“Now you guys try it,” he said, raising the rod above and behind his head for the next willing contestant. Seb looked at me and I shook my head. He stepped onto the bank for a lesson in humility. Since Seb does a lot more fly fishing than I do, he’s less willing to take advice or criticism. LC had noticed this and was browbeating him. For God’s sake, I thought, how could someone who hadn’t done this before possibly get it right the first time? The Captain had probably cast here thousands of times. Besides, aesthetics were nice but there was the bottom line to consider, and by now Seb had put a few pretty deep in the tunnel. The competition was heating up, but the sun was going down. The underpass was getting a low reading on my mental tarpon-ometer, so we moved along.
An inlet canal directly off the ocean provided the day’s final setting. Less cover and the wind had picked up. It would pose a casting problem. With the finish line in sight, we summoned our remaining energies for one final push. Our side of the inlet was an arid expanse of baked grass with heavy vegetation at shore only. Wind aside, a flyfriendly arrangement. The other shore had some midscale ranch homes with piers and reeds. The mightiest of casts might span the distance, but was unnecessary since there was surface activity throughout the deep channel. We stood at a cut in the brush and assessed the variously subtle and ferocious disturbances.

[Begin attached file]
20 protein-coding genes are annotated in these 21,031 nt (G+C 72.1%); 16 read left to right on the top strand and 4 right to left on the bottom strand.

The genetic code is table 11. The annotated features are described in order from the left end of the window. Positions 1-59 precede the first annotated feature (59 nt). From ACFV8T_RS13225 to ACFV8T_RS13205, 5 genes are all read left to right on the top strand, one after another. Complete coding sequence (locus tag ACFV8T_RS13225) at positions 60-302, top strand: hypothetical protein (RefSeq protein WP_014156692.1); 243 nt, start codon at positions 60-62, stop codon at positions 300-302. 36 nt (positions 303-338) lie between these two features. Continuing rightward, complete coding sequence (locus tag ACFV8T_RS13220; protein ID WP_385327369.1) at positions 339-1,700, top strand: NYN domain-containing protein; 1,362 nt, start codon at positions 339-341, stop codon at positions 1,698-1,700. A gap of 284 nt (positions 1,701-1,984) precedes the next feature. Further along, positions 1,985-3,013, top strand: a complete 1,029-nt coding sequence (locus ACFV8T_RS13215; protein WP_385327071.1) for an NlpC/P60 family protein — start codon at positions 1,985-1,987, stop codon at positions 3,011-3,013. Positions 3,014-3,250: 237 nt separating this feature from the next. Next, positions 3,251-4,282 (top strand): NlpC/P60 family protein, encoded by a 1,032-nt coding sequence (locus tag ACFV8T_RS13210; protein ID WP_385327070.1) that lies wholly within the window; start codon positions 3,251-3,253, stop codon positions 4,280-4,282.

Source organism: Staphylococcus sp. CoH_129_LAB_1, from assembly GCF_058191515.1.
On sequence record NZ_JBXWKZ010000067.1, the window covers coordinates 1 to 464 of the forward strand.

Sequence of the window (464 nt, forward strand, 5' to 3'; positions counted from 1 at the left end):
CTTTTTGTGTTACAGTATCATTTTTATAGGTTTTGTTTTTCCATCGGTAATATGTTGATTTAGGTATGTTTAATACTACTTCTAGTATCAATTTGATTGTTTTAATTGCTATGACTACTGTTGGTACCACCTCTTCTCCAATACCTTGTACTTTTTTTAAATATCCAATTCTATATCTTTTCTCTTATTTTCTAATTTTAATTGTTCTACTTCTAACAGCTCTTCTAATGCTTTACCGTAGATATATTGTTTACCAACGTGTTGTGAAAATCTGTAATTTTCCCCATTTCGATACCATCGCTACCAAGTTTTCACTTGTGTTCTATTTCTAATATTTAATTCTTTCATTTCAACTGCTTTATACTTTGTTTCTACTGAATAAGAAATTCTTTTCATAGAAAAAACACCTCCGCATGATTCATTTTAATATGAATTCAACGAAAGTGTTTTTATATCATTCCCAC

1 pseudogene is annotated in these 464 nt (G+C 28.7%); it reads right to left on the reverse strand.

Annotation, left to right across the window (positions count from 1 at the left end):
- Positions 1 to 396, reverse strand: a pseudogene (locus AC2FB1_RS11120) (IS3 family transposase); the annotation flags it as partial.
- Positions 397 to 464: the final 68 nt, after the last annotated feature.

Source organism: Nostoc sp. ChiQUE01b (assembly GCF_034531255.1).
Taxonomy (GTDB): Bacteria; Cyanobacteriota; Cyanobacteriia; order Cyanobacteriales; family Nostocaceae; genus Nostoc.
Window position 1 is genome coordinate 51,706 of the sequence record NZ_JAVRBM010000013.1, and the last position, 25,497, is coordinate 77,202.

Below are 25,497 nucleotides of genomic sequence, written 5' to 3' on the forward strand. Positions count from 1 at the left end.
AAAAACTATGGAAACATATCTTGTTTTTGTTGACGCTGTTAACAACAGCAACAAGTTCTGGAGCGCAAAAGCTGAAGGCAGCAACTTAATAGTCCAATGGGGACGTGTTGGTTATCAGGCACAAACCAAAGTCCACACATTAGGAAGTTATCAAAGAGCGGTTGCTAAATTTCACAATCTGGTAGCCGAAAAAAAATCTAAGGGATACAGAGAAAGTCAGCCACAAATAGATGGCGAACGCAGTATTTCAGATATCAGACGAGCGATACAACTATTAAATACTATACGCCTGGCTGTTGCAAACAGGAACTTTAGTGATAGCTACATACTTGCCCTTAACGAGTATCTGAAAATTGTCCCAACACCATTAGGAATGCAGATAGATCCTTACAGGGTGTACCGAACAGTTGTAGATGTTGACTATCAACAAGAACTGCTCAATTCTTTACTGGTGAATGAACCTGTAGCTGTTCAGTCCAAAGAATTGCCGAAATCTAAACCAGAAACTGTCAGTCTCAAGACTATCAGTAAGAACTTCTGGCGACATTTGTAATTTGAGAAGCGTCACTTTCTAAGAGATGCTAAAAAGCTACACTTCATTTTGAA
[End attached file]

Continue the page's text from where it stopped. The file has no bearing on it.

“All tarpon,” came a voice from the other side. A park ranger living in one of the houses had come down to tend to his boat.
“This place is basically an aquarium, it’s got hundreds of tarpon, some into triple digits in weight. But they’re savvy, I wouldn’t get too excited just yet.”
The Land Captain deafly handed us our rods and we began tossing flies that looked like white Muddler Minnows in the direction of the feeding.
“Guy probably sits on his dock all day plunking crabs. The bigger the tarpon, the smaller the bait. You can’t beat flies for these babies.”
I wanted to believe him. I was saying a little prayer to myself. It was now or never. A silvery flash and a good-size fish sideswiped the tail end of my retrieve. He was on for a split second, then gone. That was it, my one and only chance. Gloom and doom started descending again. This time I fought back. Disgusted, yet I had to admit that my first-ever tarpon strike was itself a thrill. They were quick, and so silky-smooth. Appeared out of nowhere, traveling at a high speed, then rolled sideways as they struck so you got a really good look at them even when they didn’t break water. It was spellbinding.
A few moments later Seb had a similar opportunity and made the most of it. He landed a nice fish, tarpon number one in the O’Kelly record book. I was self-absorbed in mental fish-games and took scant notice. Soon I was devising a plan. Alligator Alley was long when one was chugging across in a rusty cruiser. Sidestep the Mayan fields and with my lead foot I bet I could cut the trip in half. We had a few days left, plenty of time to make any number of new friends: grass carp, peacock bass, why not a certain stealth bomber from the Everglades?
I managed a smile as I walked over to see about Seb’s triumph. I hadn’t caught a tarpon, but the good news was this: I knew now that I would.